subtype of the parameter type.
* For any access parameters of an access-to-subprogram type, the subtypes of
the profile of the parameter type.
Add after 6.3.1(13)
* The calling convention for an access parameter of an access-to-subprogram
type is protected if the reserved word protected appears in its definition and otherwise is the convention of the subprogram that contains the parameter.
Replace 8.5.1(3) by
The type of the object_name shall resolve to the type determined by the subtype_mark, or in the case where the type is defined by an access_definition, to a specific anonymous access type which in the case of an access-to-object type shall have the same designated type as that of the access definition and in the case of an access-to-subprogram type shall have a designated profile which is subtype conformant with that of the access_definition.
Replace 8.5.1(4) by
The renamed entity shall be an object. In the case of a renaming with an access_definition of an access-to-object type, then the access_definition shall be of an access-to-constant type if and only if the renamed object is of an access-to-constant type.
Add after 8.6(25):
* when T is an anonymous access-to-subprogram type (see 3.10), to an access-to-subprogram type whose designated profile is subtype conformant with that of T.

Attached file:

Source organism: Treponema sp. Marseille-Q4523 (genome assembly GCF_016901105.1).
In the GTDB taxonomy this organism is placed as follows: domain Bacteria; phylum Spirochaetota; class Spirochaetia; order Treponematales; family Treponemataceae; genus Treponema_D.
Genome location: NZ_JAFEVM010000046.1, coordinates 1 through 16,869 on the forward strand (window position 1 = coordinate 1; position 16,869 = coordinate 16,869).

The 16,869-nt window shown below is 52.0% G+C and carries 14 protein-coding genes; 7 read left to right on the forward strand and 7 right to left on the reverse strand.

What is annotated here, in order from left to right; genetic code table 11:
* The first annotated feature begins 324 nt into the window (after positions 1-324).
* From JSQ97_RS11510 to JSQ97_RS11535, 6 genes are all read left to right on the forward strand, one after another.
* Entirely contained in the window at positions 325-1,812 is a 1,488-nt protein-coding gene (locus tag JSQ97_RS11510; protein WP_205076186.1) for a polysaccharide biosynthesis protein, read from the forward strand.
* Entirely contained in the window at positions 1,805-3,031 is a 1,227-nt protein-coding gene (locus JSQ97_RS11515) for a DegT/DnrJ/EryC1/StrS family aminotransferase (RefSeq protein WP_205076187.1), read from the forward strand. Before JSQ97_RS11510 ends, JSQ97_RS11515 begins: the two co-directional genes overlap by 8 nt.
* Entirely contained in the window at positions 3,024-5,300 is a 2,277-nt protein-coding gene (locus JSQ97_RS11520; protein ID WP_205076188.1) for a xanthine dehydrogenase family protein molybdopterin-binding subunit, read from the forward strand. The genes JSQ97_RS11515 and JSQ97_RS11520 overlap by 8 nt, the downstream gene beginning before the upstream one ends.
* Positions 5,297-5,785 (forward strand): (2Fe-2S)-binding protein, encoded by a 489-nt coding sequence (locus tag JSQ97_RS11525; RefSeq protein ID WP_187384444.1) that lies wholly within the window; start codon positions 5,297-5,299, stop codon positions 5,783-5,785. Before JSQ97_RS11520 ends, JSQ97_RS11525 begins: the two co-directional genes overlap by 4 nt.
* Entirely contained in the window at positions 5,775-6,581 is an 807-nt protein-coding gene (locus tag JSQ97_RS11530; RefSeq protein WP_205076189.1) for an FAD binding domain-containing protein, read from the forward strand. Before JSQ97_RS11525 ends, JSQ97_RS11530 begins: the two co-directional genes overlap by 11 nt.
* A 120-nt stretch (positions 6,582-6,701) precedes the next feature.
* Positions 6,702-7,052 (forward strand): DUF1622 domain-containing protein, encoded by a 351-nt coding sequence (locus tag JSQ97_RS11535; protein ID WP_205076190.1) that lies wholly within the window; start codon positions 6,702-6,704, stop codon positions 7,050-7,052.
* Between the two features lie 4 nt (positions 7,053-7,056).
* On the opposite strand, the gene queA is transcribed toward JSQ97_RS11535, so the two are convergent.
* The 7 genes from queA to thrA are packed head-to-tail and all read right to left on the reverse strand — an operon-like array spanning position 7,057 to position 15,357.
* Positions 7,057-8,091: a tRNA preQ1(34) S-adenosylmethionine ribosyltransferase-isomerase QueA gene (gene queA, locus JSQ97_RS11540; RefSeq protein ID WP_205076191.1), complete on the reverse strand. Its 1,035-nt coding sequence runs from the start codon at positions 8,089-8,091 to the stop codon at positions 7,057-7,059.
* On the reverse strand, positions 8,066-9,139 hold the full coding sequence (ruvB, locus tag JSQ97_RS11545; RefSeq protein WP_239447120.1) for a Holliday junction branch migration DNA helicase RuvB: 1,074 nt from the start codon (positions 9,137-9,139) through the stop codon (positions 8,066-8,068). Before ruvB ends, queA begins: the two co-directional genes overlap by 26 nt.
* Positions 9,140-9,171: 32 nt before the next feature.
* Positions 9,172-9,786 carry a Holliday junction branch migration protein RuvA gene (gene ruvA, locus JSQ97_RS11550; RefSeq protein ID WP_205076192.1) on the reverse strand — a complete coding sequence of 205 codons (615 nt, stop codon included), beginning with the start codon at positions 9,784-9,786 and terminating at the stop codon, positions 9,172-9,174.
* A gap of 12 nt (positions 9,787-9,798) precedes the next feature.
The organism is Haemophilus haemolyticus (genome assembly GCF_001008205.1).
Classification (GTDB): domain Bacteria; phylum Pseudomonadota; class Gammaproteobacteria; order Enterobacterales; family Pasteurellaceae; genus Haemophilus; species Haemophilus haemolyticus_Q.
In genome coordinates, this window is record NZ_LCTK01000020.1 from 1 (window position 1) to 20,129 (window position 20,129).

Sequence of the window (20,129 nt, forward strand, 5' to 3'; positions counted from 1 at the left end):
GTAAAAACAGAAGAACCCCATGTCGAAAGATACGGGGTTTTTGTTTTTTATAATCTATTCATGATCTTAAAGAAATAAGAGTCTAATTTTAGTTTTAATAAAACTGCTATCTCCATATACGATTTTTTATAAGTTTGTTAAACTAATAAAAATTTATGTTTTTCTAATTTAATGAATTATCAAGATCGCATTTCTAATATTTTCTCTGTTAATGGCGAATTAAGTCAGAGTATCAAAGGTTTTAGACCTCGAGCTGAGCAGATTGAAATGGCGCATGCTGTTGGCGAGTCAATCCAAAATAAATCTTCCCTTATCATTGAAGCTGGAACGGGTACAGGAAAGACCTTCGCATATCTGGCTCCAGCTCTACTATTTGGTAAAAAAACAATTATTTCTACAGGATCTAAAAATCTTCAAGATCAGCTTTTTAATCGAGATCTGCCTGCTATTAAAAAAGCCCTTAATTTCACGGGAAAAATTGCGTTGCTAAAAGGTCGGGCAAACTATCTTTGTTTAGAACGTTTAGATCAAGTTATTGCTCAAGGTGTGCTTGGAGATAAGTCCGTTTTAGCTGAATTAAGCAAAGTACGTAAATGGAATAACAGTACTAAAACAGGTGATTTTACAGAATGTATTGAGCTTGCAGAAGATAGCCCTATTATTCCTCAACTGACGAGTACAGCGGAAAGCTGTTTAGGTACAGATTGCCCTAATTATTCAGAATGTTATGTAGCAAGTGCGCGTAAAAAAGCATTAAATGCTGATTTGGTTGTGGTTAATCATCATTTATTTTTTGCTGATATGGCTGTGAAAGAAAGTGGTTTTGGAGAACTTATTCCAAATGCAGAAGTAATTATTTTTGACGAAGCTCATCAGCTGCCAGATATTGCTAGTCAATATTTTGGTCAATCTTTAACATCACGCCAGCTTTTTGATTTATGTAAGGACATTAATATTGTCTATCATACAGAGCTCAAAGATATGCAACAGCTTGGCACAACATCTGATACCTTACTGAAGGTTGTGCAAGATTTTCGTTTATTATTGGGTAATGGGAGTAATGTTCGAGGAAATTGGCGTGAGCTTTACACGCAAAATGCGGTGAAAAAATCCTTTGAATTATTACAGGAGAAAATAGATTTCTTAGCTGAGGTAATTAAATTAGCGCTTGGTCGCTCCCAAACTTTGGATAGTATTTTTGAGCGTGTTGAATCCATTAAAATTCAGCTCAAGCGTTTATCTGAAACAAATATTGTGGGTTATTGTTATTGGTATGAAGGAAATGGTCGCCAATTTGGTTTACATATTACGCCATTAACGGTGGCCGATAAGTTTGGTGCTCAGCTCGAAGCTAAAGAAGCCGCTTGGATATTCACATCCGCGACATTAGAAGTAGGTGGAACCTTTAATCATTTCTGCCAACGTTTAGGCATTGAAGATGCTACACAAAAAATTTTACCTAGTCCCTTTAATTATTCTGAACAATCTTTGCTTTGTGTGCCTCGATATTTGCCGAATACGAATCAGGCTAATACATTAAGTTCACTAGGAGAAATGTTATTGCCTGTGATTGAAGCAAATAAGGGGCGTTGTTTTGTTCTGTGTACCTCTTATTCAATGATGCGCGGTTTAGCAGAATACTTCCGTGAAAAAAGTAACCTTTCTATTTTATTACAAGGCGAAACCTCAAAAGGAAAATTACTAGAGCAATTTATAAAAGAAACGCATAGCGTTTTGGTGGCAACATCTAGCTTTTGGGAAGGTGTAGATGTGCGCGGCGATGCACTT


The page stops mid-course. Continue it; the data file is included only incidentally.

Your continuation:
!discussion
There are two basic uses for what might loosely be called pointers to subprograms. One use is as parameters to other subprograms where the parameter defines the activity to be performed; examples are routines for integration, iteration and so on. The other use is where the subprogram is provided for return communication purposes (usually known as callback); the pointer is passed to some other program which later calls back to the client by calling the subprogram whose address was handed over. A variation on this is where pointers to subprograms are held in data structures for later use.
The first usage was familiar in older languages such as Algol and Pascal. The second usage was provided in newer languages such as C and Modula. Ada 83 was unhelpful in both areas and workarounds had to be used. Ada 95 solved the callback problem through the introduction of named access-to- subprogram types. However, the functional parameterization problem in its general form still remains.
LSN 1083, a condensed version of which is at the end of this discussion section, outlined the problem and identified two possible solutions, namely, the introduction of limited access to subprogram types or, alternatively, access to subprogram parameters. It concluded that it would have been inappropriate to include either at the time of the design of Ada 9X largely because of implementation difficulties for display-based implementations and for those with shared generics. It should be noted that it was recognized that there were workarounds involving generics and/or the new tagged types.
The example in LSN 1083 concerns iterators. An example from the field of numerical analysis is presented after this discussion.